Technical and data management issues (see also Phase2 Development and Release Issues): this includes hosting and management of open research/educational resources e.g. in open repositories; access to third party services/applications to support educational and scholarly interactions; exposure of institutional data where appropriate to support interoperability and open sharing across institutional boundaries. The OER infokit and Open Data infokit describe some of the technical challenges in different areas of the open landscape. However, all agree that managing data and information systems for open access requires strategic oversight and joined up thinking.
Cultural inertia/cultural change (see also Phase2 Practice change and Phase2 Cultural Considerations): open practices challenge existing cultures of academic institutions and subject areas, while at the same time upholding some values that are very long-established (such as public access to knowledge, transparency of research methods, and open peer review). The JISC round-table debate on open access recently concluded that a mixed culture of open and closed practices would be a reality for some time to come. The picture is the same in open educational resources and open research. Some institutions and subject areas are embracing the open agenda wholeheartedly while others remain sceptical, for reasons that may be historical or cultural, or may simply reflect the personal views of key players. It seems likely that the benefits of ‘opening up’ will accelerate as the volume of available resources grows, and that there may be a tipping point beyond which open access becomes the norm and special processes will have to be applied to keep learning, research and knowledge transfer materials in a closed environment. But we are some way off this yet, and work is still needed to define and communicate the benefits.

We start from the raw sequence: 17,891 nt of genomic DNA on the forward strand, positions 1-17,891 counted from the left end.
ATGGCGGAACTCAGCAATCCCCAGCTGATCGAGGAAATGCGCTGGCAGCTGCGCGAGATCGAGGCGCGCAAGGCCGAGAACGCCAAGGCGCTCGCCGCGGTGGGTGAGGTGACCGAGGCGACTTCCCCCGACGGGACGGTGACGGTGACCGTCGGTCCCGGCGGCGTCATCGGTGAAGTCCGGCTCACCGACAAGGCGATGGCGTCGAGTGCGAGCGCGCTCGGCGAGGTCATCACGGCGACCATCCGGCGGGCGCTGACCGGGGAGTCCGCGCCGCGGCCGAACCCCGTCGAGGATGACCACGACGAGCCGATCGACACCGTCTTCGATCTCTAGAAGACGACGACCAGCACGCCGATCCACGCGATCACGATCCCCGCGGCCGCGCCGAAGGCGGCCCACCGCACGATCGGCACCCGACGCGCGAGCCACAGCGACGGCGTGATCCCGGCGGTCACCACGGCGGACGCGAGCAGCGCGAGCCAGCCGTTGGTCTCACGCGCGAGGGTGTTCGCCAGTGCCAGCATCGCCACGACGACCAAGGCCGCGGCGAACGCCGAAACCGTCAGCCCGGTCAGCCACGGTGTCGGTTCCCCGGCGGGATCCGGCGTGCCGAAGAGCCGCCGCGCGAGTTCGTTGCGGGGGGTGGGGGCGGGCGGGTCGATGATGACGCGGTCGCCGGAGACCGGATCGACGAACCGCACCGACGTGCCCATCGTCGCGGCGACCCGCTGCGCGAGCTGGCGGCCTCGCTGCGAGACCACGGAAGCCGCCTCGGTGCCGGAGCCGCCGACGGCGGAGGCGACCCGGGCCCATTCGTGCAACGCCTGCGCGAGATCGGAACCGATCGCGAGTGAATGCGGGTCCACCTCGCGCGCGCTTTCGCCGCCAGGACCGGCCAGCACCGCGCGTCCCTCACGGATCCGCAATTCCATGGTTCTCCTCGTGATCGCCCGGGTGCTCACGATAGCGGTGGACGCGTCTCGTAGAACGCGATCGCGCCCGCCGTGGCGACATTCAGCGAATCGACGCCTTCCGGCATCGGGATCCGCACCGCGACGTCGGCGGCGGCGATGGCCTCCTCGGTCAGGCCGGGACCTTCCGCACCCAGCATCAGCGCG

Roles, responsibilities and rewards (see also Phase2: impacts on staff): open practices demand new kinds of expertise and this expertise needs to be rewarded, whether through financing of new roles or recognition for new skills that existing staff have developed. Open practices often cross boundaries between academic and para-academic roles, and can have powerful consequences for how academics perceive and play out their identities. How are staff recognised for their contributions to open learning materials or open research? Are staff confident that the impact on their reputation and career will be positive?